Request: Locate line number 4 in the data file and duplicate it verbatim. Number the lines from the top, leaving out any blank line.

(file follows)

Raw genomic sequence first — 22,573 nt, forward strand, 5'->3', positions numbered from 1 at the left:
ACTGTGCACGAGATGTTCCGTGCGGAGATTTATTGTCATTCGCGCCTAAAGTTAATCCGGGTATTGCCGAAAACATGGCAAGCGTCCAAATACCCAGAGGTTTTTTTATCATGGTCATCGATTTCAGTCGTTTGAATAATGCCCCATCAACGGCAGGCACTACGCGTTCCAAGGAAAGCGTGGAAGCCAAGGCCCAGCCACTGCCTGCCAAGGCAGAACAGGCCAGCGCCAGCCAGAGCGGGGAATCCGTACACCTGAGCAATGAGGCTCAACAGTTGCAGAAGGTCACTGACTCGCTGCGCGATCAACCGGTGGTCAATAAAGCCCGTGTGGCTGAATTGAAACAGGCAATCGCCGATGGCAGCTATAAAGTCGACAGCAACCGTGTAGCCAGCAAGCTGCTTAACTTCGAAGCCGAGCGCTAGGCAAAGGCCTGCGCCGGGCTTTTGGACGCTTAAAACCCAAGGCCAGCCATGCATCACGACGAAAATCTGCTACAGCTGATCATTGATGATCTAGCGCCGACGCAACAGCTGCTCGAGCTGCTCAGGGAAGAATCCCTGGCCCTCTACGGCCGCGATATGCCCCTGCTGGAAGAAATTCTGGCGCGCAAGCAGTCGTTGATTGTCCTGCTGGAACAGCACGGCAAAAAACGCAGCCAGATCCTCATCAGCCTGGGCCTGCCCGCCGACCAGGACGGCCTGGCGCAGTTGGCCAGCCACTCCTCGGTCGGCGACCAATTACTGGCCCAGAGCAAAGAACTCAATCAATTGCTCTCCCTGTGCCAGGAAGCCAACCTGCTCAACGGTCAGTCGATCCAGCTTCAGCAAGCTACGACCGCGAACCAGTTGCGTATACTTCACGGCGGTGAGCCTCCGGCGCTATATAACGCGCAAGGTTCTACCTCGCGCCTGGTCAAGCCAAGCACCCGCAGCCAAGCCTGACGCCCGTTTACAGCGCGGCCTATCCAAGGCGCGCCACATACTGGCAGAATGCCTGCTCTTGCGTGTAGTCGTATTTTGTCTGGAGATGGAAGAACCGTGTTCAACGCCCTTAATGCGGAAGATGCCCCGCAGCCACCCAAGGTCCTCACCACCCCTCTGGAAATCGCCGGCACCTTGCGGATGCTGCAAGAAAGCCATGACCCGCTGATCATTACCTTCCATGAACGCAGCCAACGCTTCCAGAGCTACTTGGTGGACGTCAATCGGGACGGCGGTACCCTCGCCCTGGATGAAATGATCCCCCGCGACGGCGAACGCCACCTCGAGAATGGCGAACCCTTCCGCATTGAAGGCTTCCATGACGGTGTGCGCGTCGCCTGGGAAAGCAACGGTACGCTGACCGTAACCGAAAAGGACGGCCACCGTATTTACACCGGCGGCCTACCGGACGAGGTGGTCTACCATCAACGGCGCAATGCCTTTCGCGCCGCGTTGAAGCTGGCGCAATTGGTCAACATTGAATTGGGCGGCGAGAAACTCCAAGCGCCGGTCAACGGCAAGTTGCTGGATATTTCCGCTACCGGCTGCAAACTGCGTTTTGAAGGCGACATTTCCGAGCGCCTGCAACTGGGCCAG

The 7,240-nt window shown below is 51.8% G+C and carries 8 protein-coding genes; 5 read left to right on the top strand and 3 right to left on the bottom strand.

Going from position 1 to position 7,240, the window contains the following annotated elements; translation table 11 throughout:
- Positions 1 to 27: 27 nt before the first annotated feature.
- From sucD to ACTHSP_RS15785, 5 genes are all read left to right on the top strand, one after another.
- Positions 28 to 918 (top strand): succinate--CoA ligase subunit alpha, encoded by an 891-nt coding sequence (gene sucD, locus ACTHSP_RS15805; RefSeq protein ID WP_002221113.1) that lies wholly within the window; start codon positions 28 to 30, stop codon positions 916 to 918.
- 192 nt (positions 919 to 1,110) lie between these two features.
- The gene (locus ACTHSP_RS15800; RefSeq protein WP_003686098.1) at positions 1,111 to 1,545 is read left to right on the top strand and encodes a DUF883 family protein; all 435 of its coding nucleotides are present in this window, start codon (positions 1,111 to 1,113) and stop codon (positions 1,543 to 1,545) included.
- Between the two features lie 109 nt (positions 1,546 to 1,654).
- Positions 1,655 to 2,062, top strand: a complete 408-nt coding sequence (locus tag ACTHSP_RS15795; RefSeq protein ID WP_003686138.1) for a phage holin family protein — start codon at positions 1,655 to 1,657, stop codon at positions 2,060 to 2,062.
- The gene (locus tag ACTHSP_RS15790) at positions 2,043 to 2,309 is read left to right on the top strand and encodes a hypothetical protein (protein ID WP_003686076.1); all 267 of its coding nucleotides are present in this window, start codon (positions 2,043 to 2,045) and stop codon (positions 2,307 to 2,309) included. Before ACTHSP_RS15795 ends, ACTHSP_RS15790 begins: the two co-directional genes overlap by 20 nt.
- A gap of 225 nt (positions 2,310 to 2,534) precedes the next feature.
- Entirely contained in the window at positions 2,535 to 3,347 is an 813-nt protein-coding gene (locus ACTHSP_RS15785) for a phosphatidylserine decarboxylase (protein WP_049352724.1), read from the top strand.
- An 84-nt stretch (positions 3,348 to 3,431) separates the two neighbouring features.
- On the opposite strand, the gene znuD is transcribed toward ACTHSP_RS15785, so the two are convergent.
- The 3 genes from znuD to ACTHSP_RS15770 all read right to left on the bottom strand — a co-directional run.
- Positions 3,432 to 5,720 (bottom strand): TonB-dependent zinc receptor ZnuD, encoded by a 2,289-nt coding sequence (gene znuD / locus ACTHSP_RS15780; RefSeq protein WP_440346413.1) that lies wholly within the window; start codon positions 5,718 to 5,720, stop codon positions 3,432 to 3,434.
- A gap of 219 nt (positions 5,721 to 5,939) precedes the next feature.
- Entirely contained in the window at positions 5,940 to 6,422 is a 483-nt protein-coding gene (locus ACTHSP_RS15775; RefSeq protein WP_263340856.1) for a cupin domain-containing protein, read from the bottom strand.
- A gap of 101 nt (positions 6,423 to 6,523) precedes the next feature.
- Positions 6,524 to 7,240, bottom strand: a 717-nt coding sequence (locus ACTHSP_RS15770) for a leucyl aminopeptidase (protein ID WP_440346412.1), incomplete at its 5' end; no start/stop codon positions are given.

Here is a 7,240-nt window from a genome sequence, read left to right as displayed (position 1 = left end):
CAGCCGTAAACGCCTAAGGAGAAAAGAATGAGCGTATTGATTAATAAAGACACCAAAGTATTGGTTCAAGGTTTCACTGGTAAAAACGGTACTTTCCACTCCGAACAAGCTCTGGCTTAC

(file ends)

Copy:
Going from position 1 to position 7,240, the window contains the following annotated elements; translation table 11 throughout: